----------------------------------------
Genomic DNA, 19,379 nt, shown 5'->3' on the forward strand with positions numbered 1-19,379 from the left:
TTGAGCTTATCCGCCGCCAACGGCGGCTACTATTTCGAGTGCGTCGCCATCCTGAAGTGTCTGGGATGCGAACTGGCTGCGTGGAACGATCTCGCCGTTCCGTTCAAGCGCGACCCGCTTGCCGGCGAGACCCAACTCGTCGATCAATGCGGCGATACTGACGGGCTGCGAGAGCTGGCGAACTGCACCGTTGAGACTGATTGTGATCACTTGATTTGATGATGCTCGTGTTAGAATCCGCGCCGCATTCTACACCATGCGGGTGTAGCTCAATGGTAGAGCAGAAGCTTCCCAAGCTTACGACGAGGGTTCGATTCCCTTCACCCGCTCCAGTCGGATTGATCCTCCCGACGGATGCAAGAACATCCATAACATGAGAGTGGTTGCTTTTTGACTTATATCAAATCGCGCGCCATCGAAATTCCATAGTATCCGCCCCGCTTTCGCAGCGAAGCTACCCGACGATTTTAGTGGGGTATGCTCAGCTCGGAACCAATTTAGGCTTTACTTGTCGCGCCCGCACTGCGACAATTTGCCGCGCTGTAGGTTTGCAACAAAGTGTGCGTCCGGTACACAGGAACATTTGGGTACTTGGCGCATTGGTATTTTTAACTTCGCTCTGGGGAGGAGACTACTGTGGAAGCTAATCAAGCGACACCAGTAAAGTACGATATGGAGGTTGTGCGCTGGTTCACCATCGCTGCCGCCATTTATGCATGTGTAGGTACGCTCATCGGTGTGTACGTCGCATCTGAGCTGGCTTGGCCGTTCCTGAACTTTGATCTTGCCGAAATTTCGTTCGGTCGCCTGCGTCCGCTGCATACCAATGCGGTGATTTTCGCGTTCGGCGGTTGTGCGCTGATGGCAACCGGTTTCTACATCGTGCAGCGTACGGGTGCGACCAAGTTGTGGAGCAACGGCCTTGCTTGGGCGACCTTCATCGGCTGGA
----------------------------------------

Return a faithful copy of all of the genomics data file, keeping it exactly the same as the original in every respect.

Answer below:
Genomic DNA, 19,379 nt, shown 5'->3' on the forward strand with positions numbered 1-19,379 from the left:
TTGAGCTTATCCGCCGCCAACGGCGGCTACTATTTCGAGTGCGTCGCCATCCTGAAGTGTCTGGGATGCGAACTGGCTGCGTGGAACGATCTCGCCGTTCCGTTCAAGCGCGACCCGCTTGCCGGCGAGACCCAACTCGTCGATCAATGCGGCGATACTGACGGGCTGCGAGAGCTGGCGAACTGCACCGTTGAGACTGATTGTGATCACTTGATTTGATGATGCTCGTGTTAGAATCCGCGCCGCATTCTACACCATGCGGGTGTAGCTCAATGGTAGAGCAGAAGCTTCCCAAGCTTACGACGAGGGTTCGATTCCCTTCACCCGCTCCAGTCGGATTGATCCTCCCGACGGATGCAAGAACATCCATAACATGAGAGTGGTTGCTTTTTGACTTATATCAAATCGCGCGCCATCGAAATTCCATAGTATCCGCCCCGCTTTCGCAGCGAAGCTACCCGACGATTTTAGTGGGGTATGCTCAGCTCGGAACCAATTTAGGCTTTACTTGTCGCGCCCGCACTGCGACAATTTGCCGCGCTGTAGGTTTGCAACAAAGTGTGCGTCCGGTACACAGGAACATTTGGGTACTTGGCGCATTGGTATTTTTAACTTCGCTCTGGGGAGGAGACTACTGTGGAAGCTAATCAAGCGACACCAGTAAAGTACGATATGGAGGTTGTGCGCTGGTTCACCATCGCTGCCGCCATTTATGCATGTGTAGGTACGCTCATCGGTGTGTACGTCGCATCTGAGCTGGCTTGGCCGTTCCTGAACTTTGATCTTGCCGAAATTTCGTTCGGTCGCCTGCGTCCGCTGCATACCAATGCGGTGATTTTCGCGTTCGGCGGTTGTGCGCTGATGGCAACCGGTTTCTACATCGTGCAGCGTACGGGTGCGACCAAGTTGTGGAGCAACGGCCTTGCTTGGGCGACCTTCATCGGCTGGA